Of course, I knew the answer to the question my friend asked. I knew what it meant to rest in each other, I was already at home with my children. I deeply knew love at home with my late husband, Rick. No matter where we went together, we were at home with each other. We deeply rested in each other. I haven’t rested that deeply since. But as it is with life, people come and go, people die, things change, then what? Sometimes we forget what Love feels like. Where is our Home in the midst of Loss and Letting Go?
It’s still so hard to believe that my late husband, Rick Hoecker, has been gone from our sight for 14 years now, for nearly as long as we were married. Because of our uprooting, I’ve not had much energy to do much else than keep myself and the kids moving forward. I composed this poem at Rick’s graveside in Kansas on the first anniversary of his death. It was 110 degrees outside on that unbearably hot and windy day. The desolation of my bereavement was intensifying, I could not see how the kids and I could make it another day, let alone 14 years. All we could do was keep moving forward, across several states over the years. When the nights get dark, I still wonder how we’ll ever make it through.
i am here
always it seems
only illusive love endures
here i stand
head bowed to the wind
to dust i return
always it seems
for now i am here
So, what is Home? Where do we find our rest in each other? After all of these long years and countless miles have gone by, I’ve slowly learned that our truest sense of home isn’t anchored in one place, nor in any one person. Our true home is with God, resting in God’s undying and abundant love. This Love moves with us and through us in all places and in all times. Mostly we forget that this abundant Love continually surrounds and carries us. We have the luxury to forget this undying love is all around us until we are blessed to mourn our losses.
Home is found wherever we can let down our pretenses and rest in the Love of God which never dies. It is always my calling to make home and church into safe harbors for all who seek it; so many others join with me in this life-giving calling. It is our work to build up safe harbors for each other where we can find our rest in God’s love and in each other. As the song goes, be it ever so humble, there’s no place like Home.
It is in our resting that we gather the strength to spring into action. Do you find rest with your homies? I pray that the answer is yes. I still wonder how we’ll all keep going, but after all these years of wandering out in the wilderness, this I can proclaim: It is only Love that endures, indeed true Love grows as we keep moving toward our Home with God. Will we ever get there on this side of heaven? Yes, but only if we make restful spaces with love for each other.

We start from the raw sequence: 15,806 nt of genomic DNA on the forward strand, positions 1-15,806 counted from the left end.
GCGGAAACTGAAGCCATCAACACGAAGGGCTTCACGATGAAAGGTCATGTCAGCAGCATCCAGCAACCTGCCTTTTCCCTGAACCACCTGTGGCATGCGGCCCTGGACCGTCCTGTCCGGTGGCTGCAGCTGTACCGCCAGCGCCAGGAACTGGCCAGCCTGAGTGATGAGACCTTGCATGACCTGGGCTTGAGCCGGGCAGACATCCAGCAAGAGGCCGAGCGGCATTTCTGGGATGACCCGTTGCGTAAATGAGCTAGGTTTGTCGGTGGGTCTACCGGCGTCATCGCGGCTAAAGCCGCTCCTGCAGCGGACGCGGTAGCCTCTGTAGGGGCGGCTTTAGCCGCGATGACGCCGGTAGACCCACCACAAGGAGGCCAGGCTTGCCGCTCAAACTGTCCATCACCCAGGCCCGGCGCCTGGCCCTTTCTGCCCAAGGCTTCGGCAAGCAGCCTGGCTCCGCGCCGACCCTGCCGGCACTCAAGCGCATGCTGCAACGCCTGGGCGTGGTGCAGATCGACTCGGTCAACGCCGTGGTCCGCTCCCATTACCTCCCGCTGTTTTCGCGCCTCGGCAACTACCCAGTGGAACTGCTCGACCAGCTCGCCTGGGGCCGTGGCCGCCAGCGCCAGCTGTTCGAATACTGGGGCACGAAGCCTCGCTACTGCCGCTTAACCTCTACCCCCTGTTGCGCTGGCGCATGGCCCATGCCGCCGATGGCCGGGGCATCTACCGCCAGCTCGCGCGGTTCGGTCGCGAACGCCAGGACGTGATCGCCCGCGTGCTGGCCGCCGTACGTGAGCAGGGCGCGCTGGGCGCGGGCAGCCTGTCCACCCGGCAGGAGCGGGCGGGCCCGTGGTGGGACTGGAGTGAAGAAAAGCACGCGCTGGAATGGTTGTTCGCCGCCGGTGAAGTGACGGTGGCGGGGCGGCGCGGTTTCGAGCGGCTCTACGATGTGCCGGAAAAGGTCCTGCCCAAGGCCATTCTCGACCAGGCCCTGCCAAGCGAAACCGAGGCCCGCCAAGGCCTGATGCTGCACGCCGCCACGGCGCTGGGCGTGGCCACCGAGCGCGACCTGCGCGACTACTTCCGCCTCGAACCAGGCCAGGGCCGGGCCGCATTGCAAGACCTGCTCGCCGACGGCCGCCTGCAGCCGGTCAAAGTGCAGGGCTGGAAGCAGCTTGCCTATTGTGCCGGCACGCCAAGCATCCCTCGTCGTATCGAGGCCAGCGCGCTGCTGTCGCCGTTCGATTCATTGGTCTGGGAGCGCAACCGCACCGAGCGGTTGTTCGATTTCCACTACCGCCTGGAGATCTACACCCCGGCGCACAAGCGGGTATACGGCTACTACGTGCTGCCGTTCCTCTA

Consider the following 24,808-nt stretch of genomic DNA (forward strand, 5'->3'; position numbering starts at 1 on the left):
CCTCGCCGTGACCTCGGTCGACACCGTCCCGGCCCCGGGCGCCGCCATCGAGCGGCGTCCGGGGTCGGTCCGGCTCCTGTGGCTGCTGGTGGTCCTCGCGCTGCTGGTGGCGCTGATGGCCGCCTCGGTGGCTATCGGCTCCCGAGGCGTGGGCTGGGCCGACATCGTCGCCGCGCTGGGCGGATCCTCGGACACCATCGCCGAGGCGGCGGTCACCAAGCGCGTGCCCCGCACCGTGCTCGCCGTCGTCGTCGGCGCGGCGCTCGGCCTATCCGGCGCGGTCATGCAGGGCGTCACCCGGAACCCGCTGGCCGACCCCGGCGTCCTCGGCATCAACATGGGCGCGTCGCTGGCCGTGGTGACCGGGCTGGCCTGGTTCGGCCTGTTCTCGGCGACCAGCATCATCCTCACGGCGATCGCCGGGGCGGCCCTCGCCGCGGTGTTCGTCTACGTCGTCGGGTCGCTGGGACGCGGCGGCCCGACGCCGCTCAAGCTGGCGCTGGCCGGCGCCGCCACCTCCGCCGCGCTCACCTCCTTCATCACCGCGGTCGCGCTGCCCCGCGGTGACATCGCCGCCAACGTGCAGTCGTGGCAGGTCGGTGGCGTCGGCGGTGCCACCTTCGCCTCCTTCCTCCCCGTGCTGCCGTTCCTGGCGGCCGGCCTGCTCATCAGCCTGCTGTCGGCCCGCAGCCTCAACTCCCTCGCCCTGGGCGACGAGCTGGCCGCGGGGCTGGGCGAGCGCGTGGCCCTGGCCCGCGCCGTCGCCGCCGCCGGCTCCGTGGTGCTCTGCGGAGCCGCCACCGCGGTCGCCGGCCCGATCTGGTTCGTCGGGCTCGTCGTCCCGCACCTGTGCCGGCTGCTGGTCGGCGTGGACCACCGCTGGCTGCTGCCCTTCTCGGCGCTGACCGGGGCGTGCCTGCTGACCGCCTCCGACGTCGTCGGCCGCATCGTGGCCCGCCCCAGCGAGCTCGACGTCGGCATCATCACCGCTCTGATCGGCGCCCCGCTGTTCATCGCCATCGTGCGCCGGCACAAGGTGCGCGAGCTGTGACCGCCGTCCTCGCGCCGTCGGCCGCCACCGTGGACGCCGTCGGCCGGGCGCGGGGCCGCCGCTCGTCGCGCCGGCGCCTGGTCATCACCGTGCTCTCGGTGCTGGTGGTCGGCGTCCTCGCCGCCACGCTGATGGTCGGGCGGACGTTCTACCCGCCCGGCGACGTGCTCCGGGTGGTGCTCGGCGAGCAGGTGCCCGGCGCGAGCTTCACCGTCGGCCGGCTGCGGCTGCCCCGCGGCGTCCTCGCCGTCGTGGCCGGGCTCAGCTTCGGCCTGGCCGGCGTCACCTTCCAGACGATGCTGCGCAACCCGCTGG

Day by day, year after year, we keep moving forward. Across countless miles traveled, in letting go of our beloveds and our belongings which we cannot bring with us, finding shelter as we go along, unsure of what will happen next in our callings… surely we do find our rest in each other by the grace of God. We are guided by the outpouring of love shared along the Way with kindred friends and family, those near to us and those far away.
The Way of Love brings us Home.
Home: Songs for the Way of Love+
Be it ever so humble
Audrey Assad – New Every Morning
Cloud Cult – To the Great Unknown
Cloud Cult – No Hell
half·alive – Pure Gold
Lake Street Dive – Bad Self Portraits
Lake Street Dive – Neighbor’s Song
Boombox Cartel – Whisper (feat. Nevve)
Paul Simon – Proof Of Love
Roberta Flack – Bridge Over Troubled Water
U2 – Every Breaking Wave
Coldplay – Fix You
Bird York – Have No Fear (Bird York)
Audrey Assad – I Shall Not Want
Norah Jones – Peace
The Little Willies – No Place To Fall
Norah Jones – The Long Way Home
The Avett Brothers – The Perfect Space
Mary Chapin Carpenter -Jubilee
The Avett Brothers – Life
Carrie Newcomer – Learning To Sit With Not Knowing
Paul Simon – Homeward Bound
Crosby, Stills, Nash & Young – Teach Your Children
Sufjan Stevens – Come Thou Fount of Every Blessing
Bill Emmerson – Home Sweet Home
Phillip Phillips – Home
Bonnie Raitt – Home
Carole King & James Taylor – You’ve Got A Friend
Lake Street Dive – We All Love the Same Songs
(28 songs: 1 hour and 59 minutes)
Links to Home: Songs for the Way of Love+
Be it ever so humble